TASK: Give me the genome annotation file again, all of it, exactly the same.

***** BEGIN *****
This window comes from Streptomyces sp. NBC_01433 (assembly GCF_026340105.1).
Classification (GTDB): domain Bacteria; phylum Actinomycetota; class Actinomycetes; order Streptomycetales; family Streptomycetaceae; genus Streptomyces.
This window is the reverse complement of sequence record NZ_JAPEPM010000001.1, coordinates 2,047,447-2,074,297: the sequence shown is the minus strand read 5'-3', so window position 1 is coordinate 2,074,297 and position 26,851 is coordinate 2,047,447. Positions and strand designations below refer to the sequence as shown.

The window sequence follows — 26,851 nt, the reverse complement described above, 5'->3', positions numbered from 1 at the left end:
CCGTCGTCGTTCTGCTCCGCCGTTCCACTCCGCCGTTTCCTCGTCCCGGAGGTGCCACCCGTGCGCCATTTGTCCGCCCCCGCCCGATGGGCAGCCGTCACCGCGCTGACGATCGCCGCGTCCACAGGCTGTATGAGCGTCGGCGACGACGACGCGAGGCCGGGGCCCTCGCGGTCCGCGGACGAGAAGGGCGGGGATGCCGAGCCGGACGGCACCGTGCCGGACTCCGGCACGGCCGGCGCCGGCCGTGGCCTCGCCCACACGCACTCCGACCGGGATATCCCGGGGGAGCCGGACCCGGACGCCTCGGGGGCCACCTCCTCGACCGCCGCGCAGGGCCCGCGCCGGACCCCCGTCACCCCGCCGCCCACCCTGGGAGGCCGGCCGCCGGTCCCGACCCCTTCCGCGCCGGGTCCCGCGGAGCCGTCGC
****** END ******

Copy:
This window comes from Streptomyces sp. NBC_01433 (assembly GCF_026340105.1).
Classification (GTDB): domain Bacteria; phylum Actinomycetota; class Actinomycetes; order Streptomycetales; family Streptomycetaceae; genus Streptomyces.
This window is the reverse complement of sequence record NZ_JAPEPM010000001.1, coordinates 2,047,447-2,074,297: the sequence shown is the minus strand read 5'-3', so window position 1 is coordinate 2,074,297 and position 26,851 is coordinate 2,047,447. Positions and strand designations below refer to the sequence as shown.

The window sequence follows — 26,851 nt, the reverse complement described above, 5'->3', positions numbered from 1 at the left end:
CCGTCGTCGTTCTGCTCCGCCGTTCCACTCCGCCGTTTCCTCGTCCCGGAGGTGCCACCCGTGCGCCATTTGTCCGCCCCCGCCCGATGGGCAGCCGTCACCGCGCTGACGATCGCCGCGTCCACAGGCTGTATGAGCGTCGGCGACGACGACGCGAGGCCGGGGCCCTCGCGGTCCGCGGACGAGAAGGGCGGGGATGCCGAGCCGGACGGCACCGTGCCGGACTCCGGCACGGCCGGCGCCGGCCGTGGCCTCGCCCACACGCACTCCGACCGGGATATCCCGGGGGAGCCGGACCCGGACGCCTCGGGGGCCACCTCCTCGACCGCCGCGCAGGGCCCGCGCCGGACCCCCGTCACCCCGCCGCCCACCCTGGGAGGCCGGCCGCCGGTCCCGACCCCTTCCGCGCCGGGTCCCGCGGAGCCGTCGC